Every Piece Of Advice Given Unleashes A Demon

(NOTE: Based on time elapsed since the posting of this entry, the BS-o-meter calculates this is 13.266% likely to be something that Ferrett now regrets.)

So I’m reading Eve Rickert and Franklin Veaux’s More Than Two, which thus far is a damn fine book on effective practices for good polyamory.
Yet ten chapters in, I can already see how the solid advice in More Than Two is going to get abused by some people, because the book is covertly tilted towards a certain kind of person.  And I’m wincing.
I’m wincing because the wrong kinds of people often grab my advice and use it as a club, and there’s no way any of us can stop that from happening.
That’s the problem with writing essays designed to help people pick apart their problems: every piece of advice is meant to fix a very specific problem.  If I told you, “When you’re deep in subspace, here’s six ways to communicate with your top!” then the bias would be extremely clear.  People who don’t bottom would go, “Oh, that’s not for me” and move on.  People who do bottom but don’t go that deep into subspace would would go, “I don’t need that.”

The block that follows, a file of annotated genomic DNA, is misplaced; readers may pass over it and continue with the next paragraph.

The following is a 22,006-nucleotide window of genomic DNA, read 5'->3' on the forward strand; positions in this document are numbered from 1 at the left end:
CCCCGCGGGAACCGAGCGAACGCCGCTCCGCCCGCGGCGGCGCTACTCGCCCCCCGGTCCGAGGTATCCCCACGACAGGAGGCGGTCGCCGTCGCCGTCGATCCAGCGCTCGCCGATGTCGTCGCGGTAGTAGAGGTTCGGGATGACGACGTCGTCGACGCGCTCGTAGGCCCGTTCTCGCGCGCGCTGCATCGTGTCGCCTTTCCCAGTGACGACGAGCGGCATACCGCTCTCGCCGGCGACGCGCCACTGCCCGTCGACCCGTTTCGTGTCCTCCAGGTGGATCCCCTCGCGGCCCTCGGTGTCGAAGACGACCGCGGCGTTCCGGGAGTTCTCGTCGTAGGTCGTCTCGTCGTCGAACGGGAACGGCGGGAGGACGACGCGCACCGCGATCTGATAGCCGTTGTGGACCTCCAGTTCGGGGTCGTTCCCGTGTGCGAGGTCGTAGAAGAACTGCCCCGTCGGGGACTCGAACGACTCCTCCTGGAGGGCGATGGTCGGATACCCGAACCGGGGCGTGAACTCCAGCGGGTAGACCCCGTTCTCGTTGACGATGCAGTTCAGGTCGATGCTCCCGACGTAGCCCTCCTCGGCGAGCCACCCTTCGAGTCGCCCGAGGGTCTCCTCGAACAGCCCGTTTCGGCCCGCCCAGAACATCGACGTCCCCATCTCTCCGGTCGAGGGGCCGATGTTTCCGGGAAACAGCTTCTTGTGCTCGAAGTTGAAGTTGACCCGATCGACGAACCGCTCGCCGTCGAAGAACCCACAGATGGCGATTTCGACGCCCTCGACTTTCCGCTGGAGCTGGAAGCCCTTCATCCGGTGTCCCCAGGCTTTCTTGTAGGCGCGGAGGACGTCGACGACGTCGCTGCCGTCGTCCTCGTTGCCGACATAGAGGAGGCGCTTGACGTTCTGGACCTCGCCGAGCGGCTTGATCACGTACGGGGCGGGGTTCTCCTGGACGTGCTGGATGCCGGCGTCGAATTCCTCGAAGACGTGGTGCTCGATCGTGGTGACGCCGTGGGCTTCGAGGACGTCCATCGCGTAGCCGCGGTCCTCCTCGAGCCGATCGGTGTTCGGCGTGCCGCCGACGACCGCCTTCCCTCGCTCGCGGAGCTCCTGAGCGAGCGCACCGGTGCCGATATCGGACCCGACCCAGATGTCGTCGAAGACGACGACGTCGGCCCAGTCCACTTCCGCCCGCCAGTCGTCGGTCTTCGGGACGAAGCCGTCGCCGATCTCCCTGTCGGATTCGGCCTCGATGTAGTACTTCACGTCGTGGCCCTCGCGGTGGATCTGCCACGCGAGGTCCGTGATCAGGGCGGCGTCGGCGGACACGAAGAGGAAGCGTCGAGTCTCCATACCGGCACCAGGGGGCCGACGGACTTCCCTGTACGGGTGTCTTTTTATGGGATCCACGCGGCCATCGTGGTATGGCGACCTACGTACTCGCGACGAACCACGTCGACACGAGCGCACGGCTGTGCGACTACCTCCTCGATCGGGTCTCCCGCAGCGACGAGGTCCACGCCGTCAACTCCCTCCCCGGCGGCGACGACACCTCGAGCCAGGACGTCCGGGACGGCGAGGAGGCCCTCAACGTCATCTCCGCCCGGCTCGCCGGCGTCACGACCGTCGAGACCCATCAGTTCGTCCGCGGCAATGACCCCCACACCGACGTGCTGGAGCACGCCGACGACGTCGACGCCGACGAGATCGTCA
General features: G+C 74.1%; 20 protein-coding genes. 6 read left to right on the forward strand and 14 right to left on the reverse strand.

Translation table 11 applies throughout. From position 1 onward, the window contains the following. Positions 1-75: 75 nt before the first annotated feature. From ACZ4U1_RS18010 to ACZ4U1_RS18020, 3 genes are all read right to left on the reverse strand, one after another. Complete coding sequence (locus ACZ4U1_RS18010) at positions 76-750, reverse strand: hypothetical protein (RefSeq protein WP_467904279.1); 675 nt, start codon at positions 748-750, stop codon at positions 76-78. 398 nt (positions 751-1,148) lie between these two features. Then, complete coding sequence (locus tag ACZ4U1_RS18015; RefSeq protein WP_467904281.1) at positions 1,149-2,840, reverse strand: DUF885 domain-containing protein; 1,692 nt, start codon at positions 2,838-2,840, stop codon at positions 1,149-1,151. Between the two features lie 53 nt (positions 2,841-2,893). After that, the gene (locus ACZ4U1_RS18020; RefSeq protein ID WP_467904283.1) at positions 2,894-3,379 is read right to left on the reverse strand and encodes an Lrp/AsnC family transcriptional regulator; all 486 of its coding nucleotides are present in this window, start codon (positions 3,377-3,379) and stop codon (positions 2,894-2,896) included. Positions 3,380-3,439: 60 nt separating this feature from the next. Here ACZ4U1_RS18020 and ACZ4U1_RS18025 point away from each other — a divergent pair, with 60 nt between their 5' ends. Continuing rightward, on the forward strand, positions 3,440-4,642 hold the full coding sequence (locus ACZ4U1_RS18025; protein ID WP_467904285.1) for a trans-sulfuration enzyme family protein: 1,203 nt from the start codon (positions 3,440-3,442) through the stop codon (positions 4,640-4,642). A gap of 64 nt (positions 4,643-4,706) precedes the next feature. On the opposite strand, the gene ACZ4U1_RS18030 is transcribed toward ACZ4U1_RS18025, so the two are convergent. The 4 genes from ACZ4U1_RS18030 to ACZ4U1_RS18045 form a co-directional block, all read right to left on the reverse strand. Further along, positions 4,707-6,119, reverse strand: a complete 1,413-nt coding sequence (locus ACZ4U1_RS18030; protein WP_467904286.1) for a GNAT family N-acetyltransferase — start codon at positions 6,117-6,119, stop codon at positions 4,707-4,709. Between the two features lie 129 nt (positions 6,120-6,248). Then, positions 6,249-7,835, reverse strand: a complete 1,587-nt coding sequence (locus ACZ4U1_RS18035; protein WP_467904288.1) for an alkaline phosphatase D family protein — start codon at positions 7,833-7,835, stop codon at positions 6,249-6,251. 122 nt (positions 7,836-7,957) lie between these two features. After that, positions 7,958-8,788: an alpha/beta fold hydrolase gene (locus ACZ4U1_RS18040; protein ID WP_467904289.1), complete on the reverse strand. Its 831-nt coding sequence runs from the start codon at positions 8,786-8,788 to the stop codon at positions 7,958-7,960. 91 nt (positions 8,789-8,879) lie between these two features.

(Non-kinky people probably wouldn’t even parse the headline.)
But when you say subtler stuff like “The key to a good relationship involves knowing when to stop getting and start giving,” this is actually covertly aimed at “People who ask for a lot in their relationships.”  But that’s not apparent until you’re experienced enough to break it down.
“Stop getting and start giving” is perfectly true advice… for an aggressive dude like me who has zero problems stating what he wants.  For me, 90% of my bad relationships were because I was so used to asking for what I wanted (and getting it!) that I often didn’t realize when I was asking for too damn much.